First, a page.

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A week after the Women’s March, thousands hit the streets of D.C. to fight for the rights of unborn children (Photo by Allison Shelley/Getty Images)
WASHINGTON, DC - JUNE 23: Kristan Hawkins, president of Students for Life, center, and other pro-life protesters clash with pro-choice protesters in front of the U.S. Supreme Court on a day where two important decisions on immigration and affirmative action were handed down by the court, on June 23, 2016 in Washington, DC. A decision in the case over a Texas law requiring clinics providing abortion services to meet the same building standards as walk-in surgical centers had been expected but was deferred. (Photo by Allison Shelley/Getty Images)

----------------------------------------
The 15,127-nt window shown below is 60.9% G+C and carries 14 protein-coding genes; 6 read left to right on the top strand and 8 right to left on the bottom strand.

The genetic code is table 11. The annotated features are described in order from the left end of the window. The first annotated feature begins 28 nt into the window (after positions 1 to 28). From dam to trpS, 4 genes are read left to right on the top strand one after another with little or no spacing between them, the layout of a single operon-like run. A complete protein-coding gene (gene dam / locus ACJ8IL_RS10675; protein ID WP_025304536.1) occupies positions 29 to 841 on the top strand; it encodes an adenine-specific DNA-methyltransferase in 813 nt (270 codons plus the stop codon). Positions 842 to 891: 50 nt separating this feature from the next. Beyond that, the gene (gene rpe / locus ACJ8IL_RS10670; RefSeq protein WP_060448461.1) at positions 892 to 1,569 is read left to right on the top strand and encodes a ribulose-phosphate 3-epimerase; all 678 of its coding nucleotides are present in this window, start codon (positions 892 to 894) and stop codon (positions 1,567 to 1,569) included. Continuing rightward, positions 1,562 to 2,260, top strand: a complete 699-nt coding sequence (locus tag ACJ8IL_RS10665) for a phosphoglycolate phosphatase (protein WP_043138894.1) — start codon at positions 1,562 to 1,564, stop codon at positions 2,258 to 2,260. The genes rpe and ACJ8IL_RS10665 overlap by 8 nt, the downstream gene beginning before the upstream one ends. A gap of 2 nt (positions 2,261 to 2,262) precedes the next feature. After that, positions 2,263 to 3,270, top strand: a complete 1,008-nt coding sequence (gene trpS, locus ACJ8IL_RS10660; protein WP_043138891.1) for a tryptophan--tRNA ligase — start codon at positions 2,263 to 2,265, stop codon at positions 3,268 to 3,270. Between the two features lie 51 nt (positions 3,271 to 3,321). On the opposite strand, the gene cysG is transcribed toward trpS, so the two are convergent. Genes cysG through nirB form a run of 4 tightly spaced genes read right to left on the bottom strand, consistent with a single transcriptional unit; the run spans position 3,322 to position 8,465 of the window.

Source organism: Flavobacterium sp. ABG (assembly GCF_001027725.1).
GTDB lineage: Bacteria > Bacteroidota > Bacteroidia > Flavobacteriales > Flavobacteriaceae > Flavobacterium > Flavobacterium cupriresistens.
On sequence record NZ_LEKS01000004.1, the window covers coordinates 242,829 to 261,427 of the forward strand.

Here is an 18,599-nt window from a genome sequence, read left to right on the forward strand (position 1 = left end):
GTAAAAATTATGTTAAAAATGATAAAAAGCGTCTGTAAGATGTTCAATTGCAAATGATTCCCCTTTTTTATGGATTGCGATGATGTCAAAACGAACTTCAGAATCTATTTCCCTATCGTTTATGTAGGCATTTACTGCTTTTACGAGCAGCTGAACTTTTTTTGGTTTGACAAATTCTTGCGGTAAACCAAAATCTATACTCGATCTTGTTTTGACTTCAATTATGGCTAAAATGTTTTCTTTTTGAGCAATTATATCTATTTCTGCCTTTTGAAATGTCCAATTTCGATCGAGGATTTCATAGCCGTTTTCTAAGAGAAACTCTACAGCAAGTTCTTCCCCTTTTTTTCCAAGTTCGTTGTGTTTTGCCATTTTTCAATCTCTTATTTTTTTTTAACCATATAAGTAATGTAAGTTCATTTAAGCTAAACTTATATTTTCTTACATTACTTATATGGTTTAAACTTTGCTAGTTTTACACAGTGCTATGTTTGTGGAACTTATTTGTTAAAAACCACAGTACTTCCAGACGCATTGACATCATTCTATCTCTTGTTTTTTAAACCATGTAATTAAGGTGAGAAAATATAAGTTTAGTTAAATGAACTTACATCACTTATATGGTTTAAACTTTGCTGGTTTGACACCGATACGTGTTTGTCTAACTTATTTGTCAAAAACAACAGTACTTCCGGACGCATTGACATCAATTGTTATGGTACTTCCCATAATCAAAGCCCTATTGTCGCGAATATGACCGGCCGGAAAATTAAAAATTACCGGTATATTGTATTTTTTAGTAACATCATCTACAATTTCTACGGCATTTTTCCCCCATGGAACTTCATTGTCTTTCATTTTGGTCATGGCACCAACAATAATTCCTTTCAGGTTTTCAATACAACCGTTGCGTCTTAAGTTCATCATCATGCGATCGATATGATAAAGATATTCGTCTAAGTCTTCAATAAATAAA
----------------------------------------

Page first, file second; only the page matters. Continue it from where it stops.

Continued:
On Friday, thousands of men, women and children descended on the nation’s capital to march for the rights of unborn children.

RELATED: The Women’s March on Washington and its sister marches sent a clear message to President Trump

People came to Washington, D.C., from around the world for the March for Life, an annual pro-life gathering that began in 1974.

The event was first organized by Nellie Gray in direct response to the Supreme Court decision Roe v. Wade, which gave women the ability to legally get abortions in the United States.

Prior to the event, President Donald Trump brought up the march in an interview on ABC.

“You’re going to have a lot of people coming on Friday. And I will say this, and I didn’t realize this. But I was told you will have a very large crowd of people,” Trump said. “I don’t know as large or larger [than the Women’s March]. Some people said it will be larger. Pro-life people and they say the press doesn’t cover them.”

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Thanks to the women’s march, many have theorized that Friday’s crowd will be larger than usual.

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